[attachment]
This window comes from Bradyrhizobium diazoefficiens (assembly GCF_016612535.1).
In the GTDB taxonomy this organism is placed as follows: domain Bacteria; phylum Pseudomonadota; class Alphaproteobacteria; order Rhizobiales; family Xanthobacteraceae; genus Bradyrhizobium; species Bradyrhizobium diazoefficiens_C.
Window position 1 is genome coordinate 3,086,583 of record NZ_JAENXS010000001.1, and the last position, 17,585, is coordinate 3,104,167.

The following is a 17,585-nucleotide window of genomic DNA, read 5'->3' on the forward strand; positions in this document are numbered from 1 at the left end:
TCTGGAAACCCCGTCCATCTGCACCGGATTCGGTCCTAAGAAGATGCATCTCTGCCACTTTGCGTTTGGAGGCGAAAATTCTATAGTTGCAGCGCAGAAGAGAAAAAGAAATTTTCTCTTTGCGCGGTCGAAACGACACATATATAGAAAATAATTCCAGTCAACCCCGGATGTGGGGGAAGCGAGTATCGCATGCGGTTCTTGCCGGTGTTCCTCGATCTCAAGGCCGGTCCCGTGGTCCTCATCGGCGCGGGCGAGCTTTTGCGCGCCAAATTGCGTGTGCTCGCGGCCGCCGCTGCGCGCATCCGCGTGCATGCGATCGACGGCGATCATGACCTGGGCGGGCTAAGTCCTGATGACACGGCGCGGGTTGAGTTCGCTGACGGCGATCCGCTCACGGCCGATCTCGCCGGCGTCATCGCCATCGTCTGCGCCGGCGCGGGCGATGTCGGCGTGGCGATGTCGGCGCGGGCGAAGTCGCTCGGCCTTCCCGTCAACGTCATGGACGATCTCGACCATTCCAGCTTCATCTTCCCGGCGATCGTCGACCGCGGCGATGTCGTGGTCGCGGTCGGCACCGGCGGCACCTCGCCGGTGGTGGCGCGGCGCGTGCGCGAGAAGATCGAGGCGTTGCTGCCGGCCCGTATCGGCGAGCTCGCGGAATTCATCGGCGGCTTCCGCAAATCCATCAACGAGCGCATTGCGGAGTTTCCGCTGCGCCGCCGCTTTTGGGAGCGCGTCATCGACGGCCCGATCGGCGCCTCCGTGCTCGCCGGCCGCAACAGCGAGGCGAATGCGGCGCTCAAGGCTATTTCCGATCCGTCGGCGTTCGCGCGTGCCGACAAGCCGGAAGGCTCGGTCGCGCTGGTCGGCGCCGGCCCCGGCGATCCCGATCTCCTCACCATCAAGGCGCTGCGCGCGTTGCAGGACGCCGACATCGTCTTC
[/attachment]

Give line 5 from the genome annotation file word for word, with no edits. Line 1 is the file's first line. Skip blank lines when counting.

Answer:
TCTGGAAACCCCGTCCATCTGCACCGGATTCGGTCCTAAGAAGATGCATCTCTGCCACTTTGCGTTTGGAGGCGAAAATTCTATAGTTGCAGCGCAGAAGAGAAAAAGAAATTTTCTCTTTGCGCGGTCGAAACGACACATATATAGAAAATAATTCCAGTCAACCCCGGATGTGGGGGAAGCGAGTATCGCATGCGGTTCTTGCCGGTGTTCCTCGATCTCAAGGCCGGTCCCGTGGTCCTCATCGGCGCGGGCGAGCTTTTGCGCGCCAAATTGCGTGTGCTCGCGGCCGCCGCTGCGCGCATCCGCGTGCATGCGATCGACGGCGATCATGACCTGGGCGGGCTAAGTCCTGATGACACGGCGCGGGTTGAGTTCGCTGACGGCGATCCGCTCACGGCCGATCTCGCCGGCGTCATCGCCATCGTCTGCGCCGGCGCGGGCGATGTCGGCGTGGCGATGTCGGCGCGGGCGAAGTCGCTCGGCCTTCCCGTCAACGTCATGGACGATCTCGACCATTCCAGCTTCATCTTCCCGGCGATCGTCGACCGCGGCGATGTCGTGGTCGCGGTCGGCACCGGCGGCACCTCGCCGGTGGTGGCGCGGCGCGTGCGCGAGAAGATCGAGGCGTTGCTGCCGGCCCGTATCGGCGAGCTCGCGGAATTCATCGGCGGCTTCCGCAAATCCATCAACGAGCGCATTGCGGAGTTTCCGCTGCGCCGCCGCTTTTGGGAGCGCGTCATCGACGGCCCGATCGGCGCCTCCGTGCTCGCCGGCCGCAACAGCGAGGCGAATGCGGCGCTCAAGGCTATTTCCGATCCGTCGGCGTTCGCGCGTGCCGACAAGCCGGAAGGCTCGGTCGCGCTGGTCGGCGCCGGCCCCGGCGATCCCGATCTCCTCACCATCAAGGCGCTGCGCGCGTTGCAGGACGCCGACATCGTCTTC